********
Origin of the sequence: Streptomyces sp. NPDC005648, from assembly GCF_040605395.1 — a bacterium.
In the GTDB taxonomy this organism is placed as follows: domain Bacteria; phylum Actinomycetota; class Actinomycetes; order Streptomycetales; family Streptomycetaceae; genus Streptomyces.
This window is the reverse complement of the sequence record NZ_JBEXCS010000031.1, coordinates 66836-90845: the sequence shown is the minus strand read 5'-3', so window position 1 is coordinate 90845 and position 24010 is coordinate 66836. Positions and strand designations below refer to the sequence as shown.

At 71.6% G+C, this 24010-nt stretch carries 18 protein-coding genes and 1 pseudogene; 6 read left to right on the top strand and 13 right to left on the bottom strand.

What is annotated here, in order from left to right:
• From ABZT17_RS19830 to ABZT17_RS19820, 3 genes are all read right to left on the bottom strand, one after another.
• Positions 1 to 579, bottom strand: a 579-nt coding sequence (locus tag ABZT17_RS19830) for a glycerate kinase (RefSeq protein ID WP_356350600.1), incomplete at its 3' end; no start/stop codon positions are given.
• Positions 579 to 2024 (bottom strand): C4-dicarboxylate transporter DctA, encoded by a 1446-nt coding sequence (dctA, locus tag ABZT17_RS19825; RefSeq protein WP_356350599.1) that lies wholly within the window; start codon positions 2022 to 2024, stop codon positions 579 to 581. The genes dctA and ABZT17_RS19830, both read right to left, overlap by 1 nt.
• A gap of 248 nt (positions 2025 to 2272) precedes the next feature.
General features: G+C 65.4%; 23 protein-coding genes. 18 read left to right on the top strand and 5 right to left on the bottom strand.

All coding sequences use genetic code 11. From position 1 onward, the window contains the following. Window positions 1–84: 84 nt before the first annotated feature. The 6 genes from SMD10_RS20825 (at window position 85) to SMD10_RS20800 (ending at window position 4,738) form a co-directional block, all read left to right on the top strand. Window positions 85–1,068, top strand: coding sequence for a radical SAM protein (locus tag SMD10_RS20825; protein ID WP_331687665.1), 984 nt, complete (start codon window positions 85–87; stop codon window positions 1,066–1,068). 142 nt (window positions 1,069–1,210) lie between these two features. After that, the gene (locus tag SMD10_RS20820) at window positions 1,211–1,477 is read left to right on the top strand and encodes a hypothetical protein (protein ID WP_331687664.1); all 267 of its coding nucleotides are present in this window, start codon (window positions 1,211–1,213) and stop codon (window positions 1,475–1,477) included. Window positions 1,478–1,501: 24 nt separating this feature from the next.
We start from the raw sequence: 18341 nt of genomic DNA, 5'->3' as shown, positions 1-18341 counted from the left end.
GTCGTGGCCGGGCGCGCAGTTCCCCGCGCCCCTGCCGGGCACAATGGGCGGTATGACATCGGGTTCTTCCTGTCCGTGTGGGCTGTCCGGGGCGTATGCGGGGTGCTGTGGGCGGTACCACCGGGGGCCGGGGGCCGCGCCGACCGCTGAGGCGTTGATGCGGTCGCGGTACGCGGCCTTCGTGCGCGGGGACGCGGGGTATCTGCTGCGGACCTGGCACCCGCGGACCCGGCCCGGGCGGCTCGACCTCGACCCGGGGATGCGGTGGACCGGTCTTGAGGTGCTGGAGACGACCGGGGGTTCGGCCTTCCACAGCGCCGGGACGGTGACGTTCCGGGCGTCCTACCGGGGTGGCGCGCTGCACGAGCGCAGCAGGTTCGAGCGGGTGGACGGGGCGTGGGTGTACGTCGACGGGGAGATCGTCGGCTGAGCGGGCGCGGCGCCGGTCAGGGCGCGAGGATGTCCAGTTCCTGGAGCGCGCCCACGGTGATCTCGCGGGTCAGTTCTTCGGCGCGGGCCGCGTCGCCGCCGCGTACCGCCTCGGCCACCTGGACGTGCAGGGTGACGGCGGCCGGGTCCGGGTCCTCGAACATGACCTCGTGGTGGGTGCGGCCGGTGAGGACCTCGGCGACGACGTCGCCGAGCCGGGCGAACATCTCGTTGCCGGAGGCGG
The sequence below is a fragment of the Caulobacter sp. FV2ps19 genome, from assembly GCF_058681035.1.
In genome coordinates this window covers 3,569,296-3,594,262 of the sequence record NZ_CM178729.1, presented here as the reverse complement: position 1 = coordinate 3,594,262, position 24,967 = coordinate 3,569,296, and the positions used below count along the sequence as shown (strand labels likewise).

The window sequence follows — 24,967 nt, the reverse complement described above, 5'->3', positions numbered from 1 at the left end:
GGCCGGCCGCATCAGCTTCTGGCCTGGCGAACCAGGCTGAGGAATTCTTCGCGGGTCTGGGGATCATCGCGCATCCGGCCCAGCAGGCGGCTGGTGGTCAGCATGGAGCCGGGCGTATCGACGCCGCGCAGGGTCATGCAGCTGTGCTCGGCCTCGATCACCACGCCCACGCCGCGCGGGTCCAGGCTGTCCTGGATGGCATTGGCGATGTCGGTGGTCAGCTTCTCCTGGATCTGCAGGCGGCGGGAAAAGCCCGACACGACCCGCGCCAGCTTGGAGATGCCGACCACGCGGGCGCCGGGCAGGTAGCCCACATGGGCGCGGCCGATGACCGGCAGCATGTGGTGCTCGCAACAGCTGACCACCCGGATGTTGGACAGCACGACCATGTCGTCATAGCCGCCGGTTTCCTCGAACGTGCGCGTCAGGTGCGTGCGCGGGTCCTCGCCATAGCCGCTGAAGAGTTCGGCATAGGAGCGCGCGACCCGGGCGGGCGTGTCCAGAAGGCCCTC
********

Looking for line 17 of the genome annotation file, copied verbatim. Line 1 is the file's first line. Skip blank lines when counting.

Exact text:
GGCCGGCCGCATCAGCTTCTGGCCTGGCGAACCAGGCTGAGGAATTCTTCGCGGGTCTGGGGATCATCGCGCATCCGGCCCAGCAGGCGGCTGGTGGTCAGCATGGAGCCGGGCGTATCGACGCCGCGCAGGGTCATGCAGCTGTGCTCGGCCTCGATCACCACGCCCACGCCGCGCGGGTCCAGGCTGTCCTGGATGGCATTGGCGATGTCGGTGGTCAGCTTCTCCTGGATCTGCAGGCGGCGGGAAAAGCCCGACACGACCCGCGCCAGCTTGGAGATGCCGACCACGCGGGCGCCGGGCAGGTAGCCCACATGGGCGCGGCCGATGACCGGCAGCATGTGGTGCTCGCAACAGCTGACCACCCGGATGTTGGACAGCACGACCATGTCGTCATAGCCGCCGGTTTCCTCGAACGTGCGCGTCAGGTGCGTGCGCGGGTCCTCGCCATAGCCGCTGAAGAGTTCGGCATAGGAGCGCGCGACCCGGGCGGGCGTGTCCAGAAGGCCCTC